“A Chino Hand”

By Stephen Green, California Prison Industry Authority

Among his brawny peers in the underwater construction industry, J. R. Childress is known as “A Chino Hand.”

Chino refers to the California Institution for Men in Chino, Calif., where Childress learned his job skills at the Leonard Greenstone Marine Technology Training Center — the world’s only training program for prison inmates seeking to become commercial divers.

“That’s not a negative,” said Fred Johnson who has charge of the Training Center. “A Chino Hand is one of the best hands on the job. Because our training is so intense, we have priority hiring in the industry. Inmates who complete our training are guaranteed a job — before they leave prison.”

Marine Technology Training Center

Most graduates earn $50,000-to-$80,000 in their first year out of prison, he added. Once they’ve had a few years experience, they pull in six-figure salaries.

That’s why only two Chino graduates have returned to prison in the four years Johnson
has been running the program. And one of them was sent back only after it was discovered he used a false name while he was doing time. For inmates in California’s general prison population, 52.3 percent return to incarceration during the first two years after their release.

In Diving Gear

Like most inmates who enter the program, Childress had no diving or construction skills. Today, at age 48, he does underwater welding, bracing and fabrication on the Texas Gulf Coast. And he’s also learned engineering duties on the boats that take workers to off-shore job sites.

The Association of Diving Contractors International finds worldwide placements for Chino’s certified graduates. Most graduates use their skills constructing bridges and off-shore oil drilling rigs, and in construction and maintenance work in ports and shipyards.

“The training was just excellent,” Childress said. “I never thought I’d be doing anything like this …and I like what I do, what I am.”

Chino’s diver training “changes the whole psychological and social attitudes of the people there,” said Leonard Greenstone who founded the program in 1970.

Greenstone was a U.S. Navy salvage diver and diving contractor in Southern California who began volunteering in inmate training programs in 1961. Now at age 87, he is a long-time member of the California Prison Industry Authority governing board. There he oversees a self-supporting state agency that operates manufacturing and agricultural programs where inmates learn job skills. Chino’s Training Center is one of the Authority’s

“People who learn good job skills that lead to productive employment come out of prison very determined,” Greenstone said. “They turn out to be good employees.”

Some also give back. In spare time, Childress meets with students at the Alternative Learning Center in suburban Houston for kids who are one step from doing time in juvenile detention.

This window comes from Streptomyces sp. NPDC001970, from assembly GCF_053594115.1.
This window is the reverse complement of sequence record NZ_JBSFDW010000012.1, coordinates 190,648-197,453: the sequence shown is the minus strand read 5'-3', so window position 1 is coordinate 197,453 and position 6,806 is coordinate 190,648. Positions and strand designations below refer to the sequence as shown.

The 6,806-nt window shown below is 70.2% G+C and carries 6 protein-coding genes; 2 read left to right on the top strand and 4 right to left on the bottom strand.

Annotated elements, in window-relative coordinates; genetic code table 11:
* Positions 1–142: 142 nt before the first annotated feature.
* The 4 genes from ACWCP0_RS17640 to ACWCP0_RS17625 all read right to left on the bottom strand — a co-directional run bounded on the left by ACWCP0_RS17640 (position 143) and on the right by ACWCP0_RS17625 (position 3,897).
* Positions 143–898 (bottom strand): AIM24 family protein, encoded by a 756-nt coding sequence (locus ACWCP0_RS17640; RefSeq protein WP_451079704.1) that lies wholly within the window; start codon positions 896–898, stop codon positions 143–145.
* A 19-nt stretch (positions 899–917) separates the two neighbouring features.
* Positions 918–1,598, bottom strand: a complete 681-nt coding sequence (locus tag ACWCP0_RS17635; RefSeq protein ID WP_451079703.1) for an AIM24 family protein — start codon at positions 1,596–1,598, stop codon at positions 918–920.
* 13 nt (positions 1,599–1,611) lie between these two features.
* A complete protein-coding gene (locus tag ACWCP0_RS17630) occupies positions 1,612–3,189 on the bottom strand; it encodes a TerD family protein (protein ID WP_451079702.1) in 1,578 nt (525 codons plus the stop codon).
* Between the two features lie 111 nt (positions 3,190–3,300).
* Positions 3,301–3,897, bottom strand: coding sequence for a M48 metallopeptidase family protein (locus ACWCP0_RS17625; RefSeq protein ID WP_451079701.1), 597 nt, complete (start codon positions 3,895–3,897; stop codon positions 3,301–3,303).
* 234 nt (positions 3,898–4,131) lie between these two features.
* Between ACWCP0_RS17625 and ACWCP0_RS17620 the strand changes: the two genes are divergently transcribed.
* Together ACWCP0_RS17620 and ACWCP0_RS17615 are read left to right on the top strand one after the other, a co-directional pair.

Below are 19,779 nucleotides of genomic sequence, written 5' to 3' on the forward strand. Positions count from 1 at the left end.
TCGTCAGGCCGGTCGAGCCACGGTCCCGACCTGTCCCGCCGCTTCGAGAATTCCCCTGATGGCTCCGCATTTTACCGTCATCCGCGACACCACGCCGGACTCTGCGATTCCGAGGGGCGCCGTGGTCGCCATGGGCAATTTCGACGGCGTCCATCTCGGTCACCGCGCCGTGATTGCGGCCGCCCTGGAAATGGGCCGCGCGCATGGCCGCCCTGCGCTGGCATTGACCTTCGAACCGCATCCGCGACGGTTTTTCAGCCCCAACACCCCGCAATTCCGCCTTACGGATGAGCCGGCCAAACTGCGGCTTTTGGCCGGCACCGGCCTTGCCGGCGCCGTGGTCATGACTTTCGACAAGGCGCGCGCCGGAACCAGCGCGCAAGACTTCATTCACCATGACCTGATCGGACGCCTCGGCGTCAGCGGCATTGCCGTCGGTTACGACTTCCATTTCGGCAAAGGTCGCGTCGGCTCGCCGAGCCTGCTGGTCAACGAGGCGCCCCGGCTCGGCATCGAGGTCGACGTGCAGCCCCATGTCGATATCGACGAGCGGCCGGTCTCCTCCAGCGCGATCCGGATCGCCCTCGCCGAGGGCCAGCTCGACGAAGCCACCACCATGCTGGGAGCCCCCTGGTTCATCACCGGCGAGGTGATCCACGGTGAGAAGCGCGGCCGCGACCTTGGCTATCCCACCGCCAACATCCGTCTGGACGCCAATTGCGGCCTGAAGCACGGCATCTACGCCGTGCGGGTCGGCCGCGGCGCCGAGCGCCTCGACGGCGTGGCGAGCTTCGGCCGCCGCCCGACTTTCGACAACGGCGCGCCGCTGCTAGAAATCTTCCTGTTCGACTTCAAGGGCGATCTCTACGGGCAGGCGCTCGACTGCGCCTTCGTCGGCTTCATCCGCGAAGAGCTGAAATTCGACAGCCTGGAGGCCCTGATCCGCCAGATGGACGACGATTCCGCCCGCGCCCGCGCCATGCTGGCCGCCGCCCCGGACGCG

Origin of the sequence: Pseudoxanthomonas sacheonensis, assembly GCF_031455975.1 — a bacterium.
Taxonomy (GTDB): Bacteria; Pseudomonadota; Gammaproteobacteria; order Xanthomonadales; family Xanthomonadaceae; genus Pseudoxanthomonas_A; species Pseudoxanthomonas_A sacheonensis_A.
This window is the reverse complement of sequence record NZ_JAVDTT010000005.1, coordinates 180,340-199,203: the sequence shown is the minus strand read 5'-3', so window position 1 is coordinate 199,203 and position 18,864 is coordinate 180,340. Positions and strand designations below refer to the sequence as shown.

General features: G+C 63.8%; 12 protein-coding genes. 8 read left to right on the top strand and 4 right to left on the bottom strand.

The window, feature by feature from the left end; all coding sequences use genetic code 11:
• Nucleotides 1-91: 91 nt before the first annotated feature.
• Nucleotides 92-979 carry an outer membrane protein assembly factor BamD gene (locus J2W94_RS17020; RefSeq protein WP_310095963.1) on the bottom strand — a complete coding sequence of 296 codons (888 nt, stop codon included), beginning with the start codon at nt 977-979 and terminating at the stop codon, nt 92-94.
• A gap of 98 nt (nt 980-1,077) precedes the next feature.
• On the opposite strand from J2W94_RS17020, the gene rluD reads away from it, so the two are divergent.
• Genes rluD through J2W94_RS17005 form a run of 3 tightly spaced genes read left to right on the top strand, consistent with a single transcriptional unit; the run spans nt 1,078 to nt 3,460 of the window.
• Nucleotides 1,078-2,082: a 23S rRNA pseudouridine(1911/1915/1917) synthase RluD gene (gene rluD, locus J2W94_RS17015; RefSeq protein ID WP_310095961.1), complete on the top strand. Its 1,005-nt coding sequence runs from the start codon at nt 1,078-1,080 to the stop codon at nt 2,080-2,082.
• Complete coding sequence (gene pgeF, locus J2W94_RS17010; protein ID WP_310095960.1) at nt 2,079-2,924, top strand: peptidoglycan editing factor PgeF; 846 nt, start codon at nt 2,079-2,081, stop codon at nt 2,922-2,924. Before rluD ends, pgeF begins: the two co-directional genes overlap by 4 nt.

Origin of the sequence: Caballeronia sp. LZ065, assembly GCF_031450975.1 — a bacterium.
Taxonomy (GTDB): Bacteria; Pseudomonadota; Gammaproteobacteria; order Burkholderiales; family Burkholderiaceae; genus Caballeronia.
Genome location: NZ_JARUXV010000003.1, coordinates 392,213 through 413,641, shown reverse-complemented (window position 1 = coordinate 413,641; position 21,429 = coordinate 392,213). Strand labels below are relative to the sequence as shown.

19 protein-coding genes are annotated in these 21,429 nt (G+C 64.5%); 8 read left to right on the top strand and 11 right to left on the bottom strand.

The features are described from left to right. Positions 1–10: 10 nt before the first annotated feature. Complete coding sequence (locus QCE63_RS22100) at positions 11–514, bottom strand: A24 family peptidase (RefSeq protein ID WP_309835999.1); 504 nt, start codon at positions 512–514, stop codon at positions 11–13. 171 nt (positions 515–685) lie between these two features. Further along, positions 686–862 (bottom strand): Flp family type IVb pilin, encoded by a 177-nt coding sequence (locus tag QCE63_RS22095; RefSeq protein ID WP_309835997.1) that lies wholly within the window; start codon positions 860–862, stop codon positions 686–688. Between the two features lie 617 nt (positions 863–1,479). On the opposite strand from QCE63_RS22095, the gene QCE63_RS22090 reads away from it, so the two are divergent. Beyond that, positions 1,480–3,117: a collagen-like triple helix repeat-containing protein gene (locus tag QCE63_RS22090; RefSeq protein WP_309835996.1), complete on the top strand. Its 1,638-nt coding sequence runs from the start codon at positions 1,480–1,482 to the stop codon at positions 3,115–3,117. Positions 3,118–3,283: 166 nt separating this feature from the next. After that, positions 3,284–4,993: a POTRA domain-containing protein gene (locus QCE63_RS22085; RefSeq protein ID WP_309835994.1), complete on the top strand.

“J.R. has been providing counseling to our students since early May 2010,” said Franklin Izuora of the Learning Center staff. “Our students listen to him attentively. The hard-core students who are in gangs initially are cautious, but eventually have opened up to him. They meet role models like J.R. and realize that all is not lost and that there is hope for them.”

Diving Equipment

The Chino Training Center has 30 inmates in training at any given time. When one makes parole, another comes in from a waiting list. Besides learning to dive, they take a wide range of classes in general education, physics, diving medicine, underwater survival, welding, blueprint reading and seamanship.


Inmates train in pools and in simulated underwater working conditions. They learn to work in a pressurized water tank while standing in muck in total darkness.

It takes 18 months and the completion of 2,050 hours of course work to become a certified commercial diver. The entry-level diver tender (or diver’s helper) course is 1,850 hours. Topside welders complete 350 hours of course work and topside riggers take 250 hours. Two-thirds of the trainees drop out in the first month.

“The program is very intense,” Johnson explained. “It requires 150 percent of participation. There’s no dilly, dallying. I have a one-strike rule. Screw up one time and you’re out.”

The one-third who complete training “develop a completely different attitude than the one they had when they came in,” Johnson continued. “They are taught to be self-starters. They have a new attitude toward life and everything else.”

Some enter training without knowing how to swim. “They’re tadpoles,” Johnson said. “But they learn. In four months, they swim five miles without stopping to rest. If you’re working in the Gulf Coast, you’re apt to be swimming all-day long.”

Greenstone started the program with a grant from the federal Manpower Development Administration. After a few years, the California Department of Corrections and Rehabilitation took charge of the program. But it was closed down in 2003 in
response to budget cuts.

In December 2006, the California Prison Industry Authority resurrected the program and recruited Thompson to run it. Thompson, who is now 67, became a certified diver at age 16 and worked for years as a diving contractor.

“This is one of the most unique rehabilitation programs for inmates in the country,” said Charles Pattillo, General Manager of the California Prison Industry Authority. “It gives inmates real job skills that are in high demand around the world. More importantly, it gives inmates confidence, life skills and a lucrative paycheck — all that helps them succeed in their transition back to society.”